In summary, it looked like I just needed to set MD to something as well. Hence from the hidden page I found the two hidden query string parameters: MD=true&ZELanguage=FOOBAR.

And reviewing the code to find out how it worked enabled me to construct the new query string:

https://rob-sec-1.com/ZeroEditor/Spell-Check-Dialog.aspx?MD=true&ZELanguage=FOOBAR"></iframe><script>alert(321)</script>

Bingo, XSS:

XSS

This would have been mitigated if the vendor had encoded on output: <%=Server.HTMLEncode(Request.Params["ZELanguage"]) %>

There was another file in the downloaded zip that if present could possibly have allowed Server-Side Request Forgery (SSRF) or directory traversal, however, this was not found during fuzzing of the target, suggesting it has been deleted after deployment. There were also some directory manipulation pieces of code within Spell-Check-Dialog.aspx that takes user input as part of the path, however, it doesn’t appear to be doing anything too crazy with the file and it also has a static file extension appended making it of limited use. That leaves us with XSS for now, and although I have found some more juicy findings on the bug bounty program, they are more difficult to recreate in a lab environment. It would be nice to release them should the program manager’s client allow this in future.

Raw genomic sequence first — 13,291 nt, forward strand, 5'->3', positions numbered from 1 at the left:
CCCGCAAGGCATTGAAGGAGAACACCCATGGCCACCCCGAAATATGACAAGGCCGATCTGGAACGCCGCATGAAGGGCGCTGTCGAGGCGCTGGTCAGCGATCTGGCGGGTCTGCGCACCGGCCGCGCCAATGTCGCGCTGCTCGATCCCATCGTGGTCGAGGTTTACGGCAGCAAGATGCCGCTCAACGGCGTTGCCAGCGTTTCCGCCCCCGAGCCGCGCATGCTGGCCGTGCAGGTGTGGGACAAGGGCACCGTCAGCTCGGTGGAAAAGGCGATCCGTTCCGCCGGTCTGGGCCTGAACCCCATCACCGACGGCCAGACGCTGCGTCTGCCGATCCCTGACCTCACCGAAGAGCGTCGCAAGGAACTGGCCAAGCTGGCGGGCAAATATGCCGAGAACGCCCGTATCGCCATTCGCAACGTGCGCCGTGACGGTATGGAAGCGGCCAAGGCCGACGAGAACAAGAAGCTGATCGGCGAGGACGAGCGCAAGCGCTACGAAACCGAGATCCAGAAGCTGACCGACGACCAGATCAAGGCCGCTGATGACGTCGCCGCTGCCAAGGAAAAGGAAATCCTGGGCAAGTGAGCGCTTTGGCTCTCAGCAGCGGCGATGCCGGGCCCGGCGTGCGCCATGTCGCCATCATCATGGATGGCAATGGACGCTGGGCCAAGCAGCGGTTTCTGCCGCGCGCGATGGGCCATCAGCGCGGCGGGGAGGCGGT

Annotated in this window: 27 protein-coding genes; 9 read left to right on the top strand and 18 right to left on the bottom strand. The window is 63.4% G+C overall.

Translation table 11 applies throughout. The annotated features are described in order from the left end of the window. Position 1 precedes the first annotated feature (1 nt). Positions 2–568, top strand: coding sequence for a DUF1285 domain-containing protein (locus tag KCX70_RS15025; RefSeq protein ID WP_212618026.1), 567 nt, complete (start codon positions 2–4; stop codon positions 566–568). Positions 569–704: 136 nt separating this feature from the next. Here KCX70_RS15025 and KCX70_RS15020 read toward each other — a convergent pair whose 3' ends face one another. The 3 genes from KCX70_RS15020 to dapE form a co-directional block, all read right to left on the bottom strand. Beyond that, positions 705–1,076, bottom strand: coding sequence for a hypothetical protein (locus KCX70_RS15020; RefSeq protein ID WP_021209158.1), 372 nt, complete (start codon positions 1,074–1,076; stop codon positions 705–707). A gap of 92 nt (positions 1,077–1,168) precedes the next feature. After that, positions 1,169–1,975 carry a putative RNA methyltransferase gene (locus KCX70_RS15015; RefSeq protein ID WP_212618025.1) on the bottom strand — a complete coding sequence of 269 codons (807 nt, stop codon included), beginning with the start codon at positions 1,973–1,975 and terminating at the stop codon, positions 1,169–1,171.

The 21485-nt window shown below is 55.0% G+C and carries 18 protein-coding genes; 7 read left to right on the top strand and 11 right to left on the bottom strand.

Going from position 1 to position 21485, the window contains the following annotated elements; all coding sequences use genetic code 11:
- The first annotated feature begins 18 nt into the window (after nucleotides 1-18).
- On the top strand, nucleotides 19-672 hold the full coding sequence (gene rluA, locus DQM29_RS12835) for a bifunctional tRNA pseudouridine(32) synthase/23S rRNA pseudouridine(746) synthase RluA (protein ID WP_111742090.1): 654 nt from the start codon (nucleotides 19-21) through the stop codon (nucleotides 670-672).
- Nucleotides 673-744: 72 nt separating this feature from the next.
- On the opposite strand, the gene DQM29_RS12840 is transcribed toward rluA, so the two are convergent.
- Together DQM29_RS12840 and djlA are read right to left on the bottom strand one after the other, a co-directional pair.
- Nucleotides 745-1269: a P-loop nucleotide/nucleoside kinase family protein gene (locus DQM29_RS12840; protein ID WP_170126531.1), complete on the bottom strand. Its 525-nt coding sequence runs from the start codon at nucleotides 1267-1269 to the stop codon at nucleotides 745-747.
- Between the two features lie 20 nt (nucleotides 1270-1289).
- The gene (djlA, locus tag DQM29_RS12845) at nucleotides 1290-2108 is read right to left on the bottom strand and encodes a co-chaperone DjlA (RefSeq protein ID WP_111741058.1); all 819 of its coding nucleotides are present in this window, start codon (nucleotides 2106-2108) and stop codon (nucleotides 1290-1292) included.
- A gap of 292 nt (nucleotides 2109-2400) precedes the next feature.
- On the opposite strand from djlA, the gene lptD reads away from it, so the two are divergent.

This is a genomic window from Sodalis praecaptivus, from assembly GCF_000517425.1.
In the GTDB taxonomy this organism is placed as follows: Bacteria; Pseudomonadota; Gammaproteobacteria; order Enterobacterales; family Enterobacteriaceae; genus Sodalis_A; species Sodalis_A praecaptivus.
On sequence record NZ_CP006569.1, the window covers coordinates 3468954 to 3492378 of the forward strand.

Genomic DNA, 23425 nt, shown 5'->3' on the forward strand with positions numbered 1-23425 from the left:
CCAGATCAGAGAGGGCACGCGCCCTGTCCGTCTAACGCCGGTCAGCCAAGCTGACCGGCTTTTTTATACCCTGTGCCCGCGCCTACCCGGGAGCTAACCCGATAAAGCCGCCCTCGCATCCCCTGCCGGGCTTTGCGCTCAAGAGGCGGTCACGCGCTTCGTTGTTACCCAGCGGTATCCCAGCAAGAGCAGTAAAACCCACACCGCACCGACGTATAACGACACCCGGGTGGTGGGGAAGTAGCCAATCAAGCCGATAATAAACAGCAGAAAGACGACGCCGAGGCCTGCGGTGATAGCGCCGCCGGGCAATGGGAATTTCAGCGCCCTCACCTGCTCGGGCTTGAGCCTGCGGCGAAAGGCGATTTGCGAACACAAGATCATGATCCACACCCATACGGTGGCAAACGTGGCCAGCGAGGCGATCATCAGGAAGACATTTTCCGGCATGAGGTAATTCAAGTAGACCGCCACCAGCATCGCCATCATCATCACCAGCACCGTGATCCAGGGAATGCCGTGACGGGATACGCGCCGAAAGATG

Timeline

  • 27 December 2019: Reported to the program manager.
  • 29 December 2019: Triaged by the program manager.
  • 03 March 2020: Reported to vendor of HTML Editor as it occurred to me to check whether the latest version was vulnerable when writing this post. A cursory glance suggested it was. No details of any vulnerable targets disclosed to vendor, as the code itself is vulnerable.
  • 28 April 2020: Rewarded $400 from bug bounty program.
  • TBA: Response from vendor.
  • 19 May 2020: Post last updated.